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Debra Dean: Losing the Expectations of Faith

Letting go changed her creativity and her life.

Contributed by Debra Dean, author of The Mirrored World.

Many years ago, when I was still an actress, still living in New York, an acquaintance converted to Buddhism. He had never struck me as the religious type, but this turned out to be a peculiarly Americanized brand of Buddhism. With the enthusiasm of the new convert, he effused about its powers to bring you what you desired. He had chanted for a rent-controlled apartment in Manhattan...and had gotten it. For New Yorkers, this was the ultimate coup, a visible personification of security, a home that could not be taken away.

The idea of adopting a religion for material return stuck in my craw. I was desperate for something ineffable, something I couldn’t name. On the other hand, there were many things I wanted that I could name, and I wasn’t entirely immune to the lure of chanting to get them. So I went with him to a meeting. It turned out to be disappointingly similar to the summer vacation bible schools of my youth, right down to sitting cross-legged on the floor and singing “Climb, climb up sunshine mountain.”

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I didn’t chant; I didn’t get my rent-controlled apartment. It wouldn’t have mattered: what was missing in my life couldn’t be solved by real estate. I was working sporadically as an actress, enough to keep my union health insurance, but most of my energy was going into my career as opposed to my art. You can’t simply choose to act; you have to wait for someone to hire you. So, instead of acting, I was trying to book commercials, trying to meet the right people, all in the hope that one thing or another might someday lead to doing the creative work. I got hired as an understudy because I happened to resemble the lead and could fit into her costume. I lost out on another role because the director was looking for someone taller. I wanted more control over my life.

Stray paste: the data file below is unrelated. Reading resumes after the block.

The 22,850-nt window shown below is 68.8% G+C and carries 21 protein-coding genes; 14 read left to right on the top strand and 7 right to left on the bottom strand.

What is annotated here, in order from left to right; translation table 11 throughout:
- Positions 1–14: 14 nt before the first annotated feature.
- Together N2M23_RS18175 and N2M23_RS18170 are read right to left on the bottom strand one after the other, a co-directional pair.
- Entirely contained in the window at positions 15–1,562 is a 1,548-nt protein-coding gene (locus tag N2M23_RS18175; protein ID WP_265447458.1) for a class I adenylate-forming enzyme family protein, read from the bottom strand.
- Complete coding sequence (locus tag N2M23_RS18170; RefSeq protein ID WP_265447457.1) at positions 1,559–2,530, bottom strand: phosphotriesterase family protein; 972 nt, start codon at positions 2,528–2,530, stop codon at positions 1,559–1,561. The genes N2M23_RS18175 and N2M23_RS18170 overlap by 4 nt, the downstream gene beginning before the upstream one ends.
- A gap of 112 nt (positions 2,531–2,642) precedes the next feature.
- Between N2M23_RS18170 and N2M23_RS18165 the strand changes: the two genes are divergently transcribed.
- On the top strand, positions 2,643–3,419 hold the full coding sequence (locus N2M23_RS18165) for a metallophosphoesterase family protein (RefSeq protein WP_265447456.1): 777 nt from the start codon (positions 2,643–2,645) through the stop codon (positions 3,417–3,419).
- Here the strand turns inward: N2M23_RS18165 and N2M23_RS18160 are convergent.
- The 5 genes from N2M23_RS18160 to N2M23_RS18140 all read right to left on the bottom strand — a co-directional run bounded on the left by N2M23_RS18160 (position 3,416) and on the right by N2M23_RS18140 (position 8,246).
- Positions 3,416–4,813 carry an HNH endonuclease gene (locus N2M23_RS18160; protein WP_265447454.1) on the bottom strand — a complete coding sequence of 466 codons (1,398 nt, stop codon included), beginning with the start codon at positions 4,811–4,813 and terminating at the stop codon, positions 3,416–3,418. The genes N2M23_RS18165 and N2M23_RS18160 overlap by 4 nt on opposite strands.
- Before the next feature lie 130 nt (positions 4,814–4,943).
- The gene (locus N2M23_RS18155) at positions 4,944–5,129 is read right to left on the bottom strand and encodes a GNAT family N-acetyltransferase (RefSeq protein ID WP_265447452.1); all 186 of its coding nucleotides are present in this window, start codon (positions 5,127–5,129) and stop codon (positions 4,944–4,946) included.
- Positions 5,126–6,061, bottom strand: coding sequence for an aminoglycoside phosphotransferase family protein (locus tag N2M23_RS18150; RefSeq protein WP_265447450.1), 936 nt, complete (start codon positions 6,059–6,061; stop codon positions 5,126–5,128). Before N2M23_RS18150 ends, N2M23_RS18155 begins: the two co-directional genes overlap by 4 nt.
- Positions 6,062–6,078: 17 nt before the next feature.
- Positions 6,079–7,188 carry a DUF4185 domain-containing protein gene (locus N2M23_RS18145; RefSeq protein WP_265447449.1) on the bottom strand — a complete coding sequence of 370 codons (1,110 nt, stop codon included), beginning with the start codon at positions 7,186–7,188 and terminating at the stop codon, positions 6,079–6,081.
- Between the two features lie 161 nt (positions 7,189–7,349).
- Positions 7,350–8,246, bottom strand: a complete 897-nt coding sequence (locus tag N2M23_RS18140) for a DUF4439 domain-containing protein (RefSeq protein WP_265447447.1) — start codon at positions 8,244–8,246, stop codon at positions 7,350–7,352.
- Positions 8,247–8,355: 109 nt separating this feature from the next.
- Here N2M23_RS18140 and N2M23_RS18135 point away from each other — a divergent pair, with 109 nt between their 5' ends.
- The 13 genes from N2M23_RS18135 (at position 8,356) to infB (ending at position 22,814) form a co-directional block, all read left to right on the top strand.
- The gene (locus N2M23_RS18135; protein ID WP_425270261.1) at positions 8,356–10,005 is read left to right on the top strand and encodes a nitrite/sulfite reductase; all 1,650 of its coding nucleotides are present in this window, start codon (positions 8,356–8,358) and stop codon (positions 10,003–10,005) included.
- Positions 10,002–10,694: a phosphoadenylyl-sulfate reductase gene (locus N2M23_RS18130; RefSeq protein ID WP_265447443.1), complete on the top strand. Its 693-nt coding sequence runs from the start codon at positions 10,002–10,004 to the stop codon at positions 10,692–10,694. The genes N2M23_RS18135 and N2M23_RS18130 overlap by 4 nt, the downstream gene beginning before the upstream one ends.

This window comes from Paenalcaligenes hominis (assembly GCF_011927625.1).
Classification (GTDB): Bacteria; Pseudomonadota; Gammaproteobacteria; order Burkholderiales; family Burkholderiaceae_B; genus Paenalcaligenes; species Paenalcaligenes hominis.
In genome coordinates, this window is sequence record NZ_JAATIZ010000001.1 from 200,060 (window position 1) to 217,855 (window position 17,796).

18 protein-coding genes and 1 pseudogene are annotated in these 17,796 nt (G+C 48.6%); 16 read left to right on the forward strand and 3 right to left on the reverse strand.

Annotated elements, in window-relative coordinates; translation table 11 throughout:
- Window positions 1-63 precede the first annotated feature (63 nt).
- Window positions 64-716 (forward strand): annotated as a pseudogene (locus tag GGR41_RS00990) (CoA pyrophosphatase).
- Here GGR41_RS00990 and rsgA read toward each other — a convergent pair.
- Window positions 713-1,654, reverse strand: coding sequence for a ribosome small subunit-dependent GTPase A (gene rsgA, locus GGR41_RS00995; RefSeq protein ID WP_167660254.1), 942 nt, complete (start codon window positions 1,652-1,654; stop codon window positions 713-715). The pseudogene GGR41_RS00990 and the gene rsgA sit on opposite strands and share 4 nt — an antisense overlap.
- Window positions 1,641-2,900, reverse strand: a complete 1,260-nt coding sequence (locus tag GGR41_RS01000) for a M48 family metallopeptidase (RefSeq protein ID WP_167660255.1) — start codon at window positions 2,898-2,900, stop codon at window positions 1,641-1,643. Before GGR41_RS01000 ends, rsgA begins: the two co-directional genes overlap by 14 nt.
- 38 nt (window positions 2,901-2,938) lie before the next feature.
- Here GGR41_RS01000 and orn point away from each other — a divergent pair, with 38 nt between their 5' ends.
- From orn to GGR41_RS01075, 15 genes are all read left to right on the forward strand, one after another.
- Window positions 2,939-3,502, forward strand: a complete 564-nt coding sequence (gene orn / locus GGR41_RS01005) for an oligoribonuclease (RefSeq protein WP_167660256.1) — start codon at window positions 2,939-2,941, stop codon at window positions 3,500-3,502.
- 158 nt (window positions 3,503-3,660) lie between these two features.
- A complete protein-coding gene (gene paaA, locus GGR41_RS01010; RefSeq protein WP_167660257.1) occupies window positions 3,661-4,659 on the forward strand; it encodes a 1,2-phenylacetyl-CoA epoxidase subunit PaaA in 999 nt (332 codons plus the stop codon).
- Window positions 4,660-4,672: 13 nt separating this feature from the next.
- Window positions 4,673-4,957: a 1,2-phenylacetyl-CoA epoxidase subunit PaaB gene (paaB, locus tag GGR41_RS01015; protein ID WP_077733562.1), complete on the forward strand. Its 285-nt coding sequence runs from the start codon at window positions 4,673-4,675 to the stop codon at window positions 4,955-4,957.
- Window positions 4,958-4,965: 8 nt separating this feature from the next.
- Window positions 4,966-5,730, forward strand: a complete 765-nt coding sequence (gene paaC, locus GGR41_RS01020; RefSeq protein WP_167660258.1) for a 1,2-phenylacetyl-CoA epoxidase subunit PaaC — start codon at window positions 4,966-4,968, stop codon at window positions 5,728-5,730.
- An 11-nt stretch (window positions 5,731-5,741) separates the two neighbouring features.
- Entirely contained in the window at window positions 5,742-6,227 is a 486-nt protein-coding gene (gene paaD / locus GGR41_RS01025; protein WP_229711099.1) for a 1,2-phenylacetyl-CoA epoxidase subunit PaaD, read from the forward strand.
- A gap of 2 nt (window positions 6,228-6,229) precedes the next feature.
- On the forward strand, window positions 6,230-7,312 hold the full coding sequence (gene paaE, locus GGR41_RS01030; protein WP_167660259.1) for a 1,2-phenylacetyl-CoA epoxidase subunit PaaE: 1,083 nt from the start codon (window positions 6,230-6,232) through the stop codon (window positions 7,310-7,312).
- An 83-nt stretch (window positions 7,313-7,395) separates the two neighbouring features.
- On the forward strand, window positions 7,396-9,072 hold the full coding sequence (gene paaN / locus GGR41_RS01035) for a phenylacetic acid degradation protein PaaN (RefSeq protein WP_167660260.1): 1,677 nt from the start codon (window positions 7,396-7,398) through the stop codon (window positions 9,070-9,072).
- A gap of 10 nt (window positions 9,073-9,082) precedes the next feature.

I had been writing stories. It was just for fun, a way to play in that deeply immersive way I missed when I wasn’t acting. But my husband thought they were good. I decided to become a writer. In many ways, it was a comically ill-advised move because writing as a profession so closely duplicates the pitfalls of acting: there is too little money and no security, and you have to endure the bemusement and pity of relatives who can’t understand why you don’t just get a job. But the difference – and this was crucial for me – was that I didn’t need anyone’s permission to write. If I was willing to work very, very hard – and I was – I could chart my own destiny.

Or so I thought. What I didn’t know then, what I have learned very slowly, is that art doesn’t work this way. You sign on, you show up, but then you must turn over the result. I went to graduate school, got my MFA, and before I knew it, I was getting up at five in the morning and driving down I-5 in the dark to teach composition at a community college. As a so-called part-timer, I could eke out fifteen thousand a year in exchange for nearly every moment of my waking life. During my summers, I wrote stories, and just enough of them were published in literary magazines to keep me going. I had a plan and, if I could just get my ducks in a row, if I could just find someone to publish my collection of short stories, I might get a better job that would allow me more time to write. But what I kept hearing was that I needed a novel. Okay, okay, I would try that.